The Pima County Attorney's Office said Friday it investigated 151 incidents of voters casting multiple ballots in the 2020 general election and that none of the cases warrant criminal charges.
County Attorney Laura Conover said none of the additional ballots were counted in the final tally and did not impact election results but were forwarded to her office for investigation by then-County Recorder F. Ann Rodriguez.
The announcement by the county attorney's office comes on the eve of a visit to Arizona by former President Donald Trump, who has advanced unproven claims with his supporters in the state Legislature that the election in Pima County was rigged.
Conover argued the probe by her office showed "southern Arizona was free of interference."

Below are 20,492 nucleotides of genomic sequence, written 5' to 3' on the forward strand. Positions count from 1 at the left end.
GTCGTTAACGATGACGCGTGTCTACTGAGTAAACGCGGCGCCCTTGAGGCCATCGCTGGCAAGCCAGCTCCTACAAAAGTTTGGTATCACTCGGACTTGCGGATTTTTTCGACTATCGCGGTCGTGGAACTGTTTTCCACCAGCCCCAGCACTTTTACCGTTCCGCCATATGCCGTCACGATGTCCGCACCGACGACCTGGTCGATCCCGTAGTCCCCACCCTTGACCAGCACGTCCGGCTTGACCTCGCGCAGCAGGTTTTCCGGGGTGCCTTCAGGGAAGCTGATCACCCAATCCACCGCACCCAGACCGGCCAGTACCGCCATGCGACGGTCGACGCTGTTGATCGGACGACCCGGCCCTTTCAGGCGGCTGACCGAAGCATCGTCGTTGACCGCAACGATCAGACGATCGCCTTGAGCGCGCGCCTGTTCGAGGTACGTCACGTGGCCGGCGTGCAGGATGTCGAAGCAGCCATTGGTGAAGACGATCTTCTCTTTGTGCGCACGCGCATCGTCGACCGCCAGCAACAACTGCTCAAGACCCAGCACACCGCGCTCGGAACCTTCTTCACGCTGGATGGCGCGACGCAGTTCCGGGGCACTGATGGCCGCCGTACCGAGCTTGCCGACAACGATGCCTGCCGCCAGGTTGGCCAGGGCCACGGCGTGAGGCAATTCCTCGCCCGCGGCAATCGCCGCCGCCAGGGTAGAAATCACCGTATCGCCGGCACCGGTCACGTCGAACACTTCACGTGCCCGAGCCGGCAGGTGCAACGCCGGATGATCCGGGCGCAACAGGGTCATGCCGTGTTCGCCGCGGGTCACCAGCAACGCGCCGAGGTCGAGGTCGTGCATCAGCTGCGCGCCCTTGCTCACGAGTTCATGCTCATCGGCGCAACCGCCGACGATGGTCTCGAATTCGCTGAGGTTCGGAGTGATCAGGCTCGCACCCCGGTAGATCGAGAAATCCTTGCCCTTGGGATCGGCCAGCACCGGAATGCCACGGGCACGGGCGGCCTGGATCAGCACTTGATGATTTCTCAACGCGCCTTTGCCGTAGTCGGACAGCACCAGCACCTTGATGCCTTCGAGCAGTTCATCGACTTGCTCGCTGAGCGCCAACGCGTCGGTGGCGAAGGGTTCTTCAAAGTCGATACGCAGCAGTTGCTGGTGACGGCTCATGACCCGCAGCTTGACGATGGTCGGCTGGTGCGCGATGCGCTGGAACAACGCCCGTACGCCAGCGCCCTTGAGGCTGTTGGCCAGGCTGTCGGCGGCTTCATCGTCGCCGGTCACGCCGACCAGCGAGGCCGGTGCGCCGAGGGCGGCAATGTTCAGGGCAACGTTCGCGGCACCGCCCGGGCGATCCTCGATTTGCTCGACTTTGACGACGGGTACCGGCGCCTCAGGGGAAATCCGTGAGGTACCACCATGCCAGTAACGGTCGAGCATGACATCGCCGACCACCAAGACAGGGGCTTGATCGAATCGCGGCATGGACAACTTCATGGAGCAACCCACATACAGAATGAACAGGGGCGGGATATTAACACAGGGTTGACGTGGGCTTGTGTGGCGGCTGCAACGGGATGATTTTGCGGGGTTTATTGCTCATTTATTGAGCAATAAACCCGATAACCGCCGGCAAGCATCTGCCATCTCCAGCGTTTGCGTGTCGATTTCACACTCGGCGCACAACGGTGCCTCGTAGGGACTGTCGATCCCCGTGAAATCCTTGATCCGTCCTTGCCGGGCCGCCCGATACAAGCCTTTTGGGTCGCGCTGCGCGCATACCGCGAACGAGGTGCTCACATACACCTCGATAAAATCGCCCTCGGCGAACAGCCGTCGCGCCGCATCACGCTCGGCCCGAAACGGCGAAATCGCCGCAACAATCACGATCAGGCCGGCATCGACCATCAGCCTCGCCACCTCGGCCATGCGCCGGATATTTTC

"While PCAO's investigation documented instances of these voters knowingly submitting more than one ballot, there is little to no evidence that they acted with the awareness that their actions would or could result in multiple votes being counted," Conover said in a statement. "What our investigation revealed was the genuine confusion about the electoral process, particularly relating to mail-in and provisional ballots, and the genuine fear, for a variety of reasons, that their initial vote would not count."
The county attorney's office said the investigation included voters who were Republicans, Democrats and unaffiliated and offered as an example a first-time voter who went to the precinct nearest his parents' address. The voter said he was not on the roster of voters and given a provisional ballot but was also told to vote at a different precinct.
The voter knew he was not supposed to cast more than one vote but did not know where he was supposed to vote, the county attorney's office said.
The office said that it "uncovered no conspiratorial acts in the incidents investigated."